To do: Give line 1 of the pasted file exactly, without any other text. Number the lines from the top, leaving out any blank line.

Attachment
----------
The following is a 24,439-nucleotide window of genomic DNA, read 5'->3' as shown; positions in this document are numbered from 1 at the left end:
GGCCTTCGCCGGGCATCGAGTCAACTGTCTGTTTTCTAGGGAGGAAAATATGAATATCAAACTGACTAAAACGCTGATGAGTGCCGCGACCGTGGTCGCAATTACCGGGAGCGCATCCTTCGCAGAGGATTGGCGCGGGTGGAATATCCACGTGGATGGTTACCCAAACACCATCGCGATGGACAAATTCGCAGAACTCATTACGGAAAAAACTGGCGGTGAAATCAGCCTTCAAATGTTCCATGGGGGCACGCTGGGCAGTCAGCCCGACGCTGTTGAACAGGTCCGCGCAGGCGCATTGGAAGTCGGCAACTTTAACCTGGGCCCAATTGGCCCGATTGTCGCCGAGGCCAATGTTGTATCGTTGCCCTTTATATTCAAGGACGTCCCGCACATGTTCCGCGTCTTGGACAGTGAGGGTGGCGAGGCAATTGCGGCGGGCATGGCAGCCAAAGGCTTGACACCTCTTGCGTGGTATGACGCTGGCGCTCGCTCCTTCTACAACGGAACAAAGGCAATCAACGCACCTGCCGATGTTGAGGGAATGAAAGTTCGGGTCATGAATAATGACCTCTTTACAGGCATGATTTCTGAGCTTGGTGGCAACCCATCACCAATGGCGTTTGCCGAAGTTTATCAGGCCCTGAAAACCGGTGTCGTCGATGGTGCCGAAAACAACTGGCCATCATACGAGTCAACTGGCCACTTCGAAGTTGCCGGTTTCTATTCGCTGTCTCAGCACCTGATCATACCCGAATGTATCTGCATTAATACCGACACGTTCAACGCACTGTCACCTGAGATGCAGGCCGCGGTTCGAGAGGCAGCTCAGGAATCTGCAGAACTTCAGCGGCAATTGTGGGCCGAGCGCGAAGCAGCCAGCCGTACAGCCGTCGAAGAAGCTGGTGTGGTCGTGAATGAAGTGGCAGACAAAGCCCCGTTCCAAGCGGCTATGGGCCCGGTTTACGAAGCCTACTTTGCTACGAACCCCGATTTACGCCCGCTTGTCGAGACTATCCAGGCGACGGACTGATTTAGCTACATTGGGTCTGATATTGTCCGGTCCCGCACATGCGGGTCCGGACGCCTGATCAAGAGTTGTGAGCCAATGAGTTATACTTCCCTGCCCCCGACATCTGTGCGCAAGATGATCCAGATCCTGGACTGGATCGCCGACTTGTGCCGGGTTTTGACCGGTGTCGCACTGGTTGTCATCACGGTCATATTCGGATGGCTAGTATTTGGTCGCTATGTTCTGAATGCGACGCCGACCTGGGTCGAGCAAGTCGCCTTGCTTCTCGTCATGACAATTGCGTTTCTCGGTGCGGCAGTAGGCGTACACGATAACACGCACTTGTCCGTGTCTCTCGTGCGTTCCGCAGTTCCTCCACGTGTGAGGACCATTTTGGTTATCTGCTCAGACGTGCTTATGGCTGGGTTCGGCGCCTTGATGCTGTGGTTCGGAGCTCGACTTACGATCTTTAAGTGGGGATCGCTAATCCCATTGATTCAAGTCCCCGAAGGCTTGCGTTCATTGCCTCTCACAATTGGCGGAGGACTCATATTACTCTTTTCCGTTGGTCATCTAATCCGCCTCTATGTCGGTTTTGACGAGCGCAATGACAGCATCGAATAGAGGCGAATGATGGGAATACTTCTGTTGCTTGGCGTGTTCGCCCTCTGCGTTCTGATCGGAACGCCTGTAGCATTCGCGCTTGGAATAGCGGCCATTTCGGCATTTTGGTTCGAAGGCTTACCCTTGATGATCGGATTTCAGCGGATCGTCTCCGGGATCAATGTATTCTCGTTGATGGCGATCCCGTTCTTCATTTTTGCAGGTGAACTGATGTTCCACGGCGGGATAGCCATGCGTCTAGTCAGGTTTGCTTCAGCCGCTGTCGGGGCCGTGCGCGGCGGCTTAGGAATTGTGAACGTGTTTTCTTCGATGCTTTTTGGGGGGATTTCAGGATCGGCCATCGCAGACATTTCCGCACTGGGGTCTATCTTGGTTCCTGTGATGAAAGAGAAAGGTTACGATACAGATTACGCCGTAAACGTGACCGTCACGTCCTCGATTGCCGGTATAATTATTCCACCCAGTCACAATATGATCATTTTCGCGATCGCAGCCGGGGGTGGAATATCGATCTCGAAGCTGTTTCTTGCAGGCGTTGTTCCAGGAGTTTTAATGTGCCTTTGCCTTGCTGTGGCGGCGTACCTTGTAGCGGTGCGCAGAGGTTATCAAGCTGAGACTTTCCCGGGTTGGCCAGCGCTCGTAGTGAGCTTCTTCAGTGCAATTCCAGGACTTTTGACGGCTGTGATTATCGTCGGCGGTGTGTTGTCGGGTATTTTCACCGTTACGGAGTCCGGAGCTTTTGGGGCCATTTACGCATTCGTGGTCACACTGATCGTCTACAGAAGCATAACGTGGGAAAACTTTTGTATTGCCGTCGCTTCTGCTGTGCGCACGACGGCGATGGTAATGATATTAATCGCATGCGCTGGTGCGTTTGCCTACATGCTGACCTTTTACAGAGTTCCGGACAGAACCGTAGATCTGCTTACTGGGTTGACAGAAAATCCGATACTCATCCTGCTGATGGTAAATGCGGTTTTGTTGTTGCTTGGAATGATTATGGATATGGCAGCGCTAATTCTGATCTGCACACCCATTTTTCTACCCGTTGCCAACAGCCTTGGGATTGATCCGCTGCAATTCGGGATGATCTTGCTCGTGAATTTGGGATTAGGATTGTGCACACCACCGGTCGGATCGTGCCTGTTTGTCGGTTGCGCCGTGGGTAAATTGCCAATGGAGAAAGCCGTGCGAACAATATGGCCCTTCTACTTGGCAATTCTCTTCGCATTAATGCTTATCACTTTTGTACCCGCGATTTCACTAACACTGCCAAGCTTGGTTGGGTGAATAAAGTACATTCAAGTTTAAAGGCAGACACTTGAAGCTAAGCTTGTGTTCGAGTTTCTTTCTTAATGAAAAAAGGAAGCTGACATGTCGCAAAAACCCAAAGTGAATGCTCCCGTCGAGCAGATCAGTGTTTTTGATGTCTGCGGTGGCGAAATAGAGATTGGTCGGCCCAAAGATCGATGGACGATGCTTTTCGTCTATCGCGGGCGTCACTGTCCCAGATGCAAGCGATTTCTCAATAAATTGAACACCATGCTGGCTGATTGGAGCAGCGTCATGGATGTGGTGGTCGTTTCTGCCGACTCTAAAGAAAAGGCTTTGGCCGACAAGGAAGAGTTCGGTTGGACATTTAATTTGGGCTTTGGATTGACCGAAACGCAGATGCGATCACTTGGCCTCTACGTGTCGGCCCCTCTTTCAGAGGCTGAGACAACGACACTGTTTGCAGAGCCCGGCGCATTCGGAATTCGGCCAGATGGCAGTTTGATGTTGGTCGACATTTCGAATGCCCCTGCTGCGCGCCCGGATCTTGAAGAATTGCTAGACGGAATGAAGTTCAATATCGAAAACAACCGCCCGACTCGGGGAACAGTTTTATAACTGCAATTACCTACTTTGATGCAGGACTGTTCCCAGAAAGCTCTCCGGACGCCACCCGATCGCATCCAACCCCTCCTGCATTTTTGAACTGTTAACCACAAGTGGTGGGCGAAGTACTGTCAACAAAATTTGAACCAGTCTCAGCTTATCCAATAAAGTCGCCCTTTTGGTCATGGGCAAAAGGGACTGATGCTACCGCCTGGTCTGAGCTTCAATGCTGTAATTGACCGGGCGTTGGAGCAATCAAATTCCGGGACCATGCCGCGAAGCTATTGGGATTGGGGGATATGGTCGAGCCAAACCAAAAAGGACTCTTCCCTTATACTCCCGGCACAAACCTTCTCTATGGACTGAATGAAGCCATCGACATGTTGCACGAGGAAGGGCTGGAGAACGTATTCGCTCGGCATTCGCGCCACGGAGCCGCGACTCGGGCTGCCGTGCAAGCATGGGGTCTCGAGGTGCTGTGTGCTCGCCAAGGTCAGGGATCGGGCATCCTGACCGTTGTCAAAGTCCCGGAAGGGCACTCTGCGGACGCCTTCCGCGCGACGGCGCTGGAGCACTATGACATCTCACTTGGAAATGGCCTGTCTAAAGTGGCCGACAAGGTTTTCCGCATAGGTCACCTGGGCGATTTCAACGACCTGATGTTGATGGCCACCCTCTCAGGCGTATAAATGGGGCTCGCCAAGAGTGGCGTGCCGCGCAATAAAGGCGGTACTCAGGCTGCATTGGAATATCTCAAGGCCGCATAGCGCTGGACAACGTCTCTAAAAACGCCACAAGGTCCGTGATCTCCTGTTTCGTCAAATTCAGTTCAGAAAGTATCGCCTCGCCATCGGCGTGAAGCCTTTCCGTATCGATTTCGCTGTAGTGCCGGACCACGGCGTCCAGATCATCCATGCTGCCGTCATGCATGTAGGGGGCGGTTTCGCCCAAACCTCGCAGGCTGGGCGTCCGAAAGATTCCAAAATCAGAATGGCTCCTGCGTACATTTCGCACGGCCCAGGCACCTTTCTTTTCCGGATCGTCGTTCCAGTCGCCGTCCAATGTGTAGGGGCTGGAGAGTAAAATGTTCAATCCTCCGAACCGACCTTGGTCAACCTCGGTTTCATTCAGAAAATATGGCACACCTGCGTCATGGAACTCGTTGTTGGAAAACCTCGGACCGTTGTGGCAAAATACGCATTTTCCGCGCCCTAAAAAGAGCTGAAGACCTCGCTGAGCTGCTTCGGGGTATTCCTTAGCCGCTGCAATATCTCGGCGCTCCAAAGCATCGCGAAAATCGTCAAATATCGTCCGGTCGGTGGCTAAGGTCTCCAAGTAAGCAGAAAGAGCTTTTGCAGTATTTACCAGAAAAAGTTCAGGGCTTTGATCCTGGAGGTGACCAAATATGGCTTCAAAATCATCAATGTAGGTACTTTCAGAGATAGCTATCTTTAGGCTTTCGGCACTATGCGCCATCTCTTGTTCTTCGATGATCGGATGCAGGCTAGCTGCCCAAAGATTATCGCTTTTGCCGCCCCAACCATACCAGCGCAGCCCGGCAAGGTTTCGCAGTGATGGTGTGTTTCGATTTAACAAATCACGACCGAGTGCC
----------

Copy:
The following is a 24,439-nucleotide window of genomic DNA, read 5'->3' as shown; positions in this document are numbered from 1 at the left end: